Experience riding through the forests on the back of a king of the jungle, and learn to appreciate their mighty strength and agility. Most elephant camps that offer treks are based in Chiang Mai, but elephant rides which last a few minutes are also offered at tourist destinations in most resort towns. Elephant safaris can range from a few hours to a few days through the jungle so you can select a safari to suit your time frame or level of adventure.
These elephants are forbidden to work in the logging industry and elephant safari keep them and their owners gainfully employed. Another benefit is that the elephants are kept out of the cities where conditions are tougher for them

Sea Cruises & Beaches

Take a cruise and view the impressive scenery the Gulf of Thailand and the Andaman Sea has to offer. Travel in style and leisure in a luxury liner or travel intimately in a converted rice barge up the Chao Phraya river. Wherever you choose to go, visiting Thailand’s coast and gorgeous beaches are not to be missed, especially the islands. Accommodation and travel conditions range from luxurious to rugged so choose your resorts and travel methods to suit your style, desired comfort level and budget.


Thailand offers ideal terrain for hiking, from the limestone forests of Krabi to the undulating mountains in the North, where many hill tribe people live. Head over to any national parks for nature-based trekking, teeming with wildlife, waterfalls, and other natural attractions. Some treks incorporate elephant safaris and other modes of transportation, such as rafts and pickup trucks. Treks vary in length and difficulty so check with tour operators when booking to make sure you know what you are getting yourself into and select a trek based on your interests.

Walking Tour

Sometimes getting intentionally lost in a city or town is the best way to find out how the locals live instead of sticking only to the high traffic, tourist areas. You’ll learn a lot about Thai culture by observing the lifestyle, trying Thai food and interacting with Thai people. You can use a guide book and do your own walking tour or join an organized walking tour.  Most walking tours involve temples and in Bangkok, sometimes walking is much faster than driving! Do keep a map handy though as you’ll want to be able to get unlost eventually.

Wildlife Viewing

Some of the rarest tropical animals and birds can only be found in the nation’s national parks. The most common trips are bird watching, but even a simple walk in any mountainous area will guarantee a sighting of gibbons and monkeys. National parks are located all over Thailand so you can select a park which is known for particular animals or birds or geographic features. While viewing wildlife might be your primary goal, there will be plenty of opportunity to see the amazing plant life as well. Reccommended parks are Khao Yai, Doi Inthanon, and Sam Roi Yod, although there are many others.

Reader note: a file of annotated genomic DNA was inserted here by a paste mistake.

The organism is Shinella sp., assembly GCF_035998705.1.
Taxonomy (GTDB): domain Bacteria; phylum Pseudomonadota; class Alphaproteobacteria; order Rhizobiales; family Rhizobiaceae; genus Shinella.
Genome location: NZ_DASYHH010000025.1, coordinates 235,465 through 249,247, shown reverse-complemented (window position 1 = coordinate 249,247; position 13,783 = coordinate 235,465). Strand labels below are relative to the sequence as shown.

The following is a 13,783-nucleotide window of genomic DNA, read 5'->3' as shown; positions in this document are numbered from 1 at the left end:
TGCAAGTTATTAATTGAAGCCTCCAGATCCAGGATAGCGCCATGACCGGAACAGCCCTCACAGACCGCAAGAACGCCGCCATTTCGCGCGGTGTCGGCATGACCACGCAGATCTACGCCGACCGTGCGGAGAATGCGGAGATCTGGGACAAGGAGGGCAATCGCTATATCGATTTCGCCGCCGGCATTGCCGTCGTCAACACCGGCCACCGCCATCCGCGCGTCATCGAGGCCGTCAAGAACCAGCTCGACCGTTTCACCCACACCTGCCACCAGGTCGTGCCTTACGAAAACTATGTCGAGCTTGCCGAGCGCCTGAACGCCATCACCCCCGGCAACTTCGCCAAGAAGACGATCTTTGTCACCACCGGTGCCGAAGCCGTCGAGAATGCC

6 Principles of Ecotourism

The term “ecotourism” was coined in 1987 and is used to describe a wide range of activities. The word itself is a blend of “ecology” and “tourism.” In 1991, The Ecotourism Society (TES) developed the following definition of ecotourism: “Ecotourism is a responsible travel to natural areas that covers the environment and sustains the well being of local people.”

TES has expanded the definition with these 6 basic principles of ecotourism:

  1. It avoids negative impacts that can damage or destroy the character of the natural or cultural environments being visited.
  2. It educates the traveller on the importance of conservation.
  3. It directs revenues to the conservation of natural areas and the management of protected areas.
  4. It brings economic benefits to local communities and directs revenues to local people living near the protected areas.
  5. It emphasizes the need for planning and sustainable growth of the tourism industry and seeks to ensure that tourism development does not exceed the social and environmental “capacity.”
  6. It retains a high percentage of revenues in the host country by stressing the use of locally-owned facilities and services.

The term ecotourism covers aspects of tourism that draws upon natural, human-made and cultural environments. It is often used to describe any type of travel which focuses on natural environments or settings. Additionally, ecotourism adds social responsibilities to make travel to natural areas purposeful and attempts to increase understanding of cultural and natural history of the environment. The local people benefit economically from conservation and the overall goal is to preserve the natural environment despite the human pressures of tourism.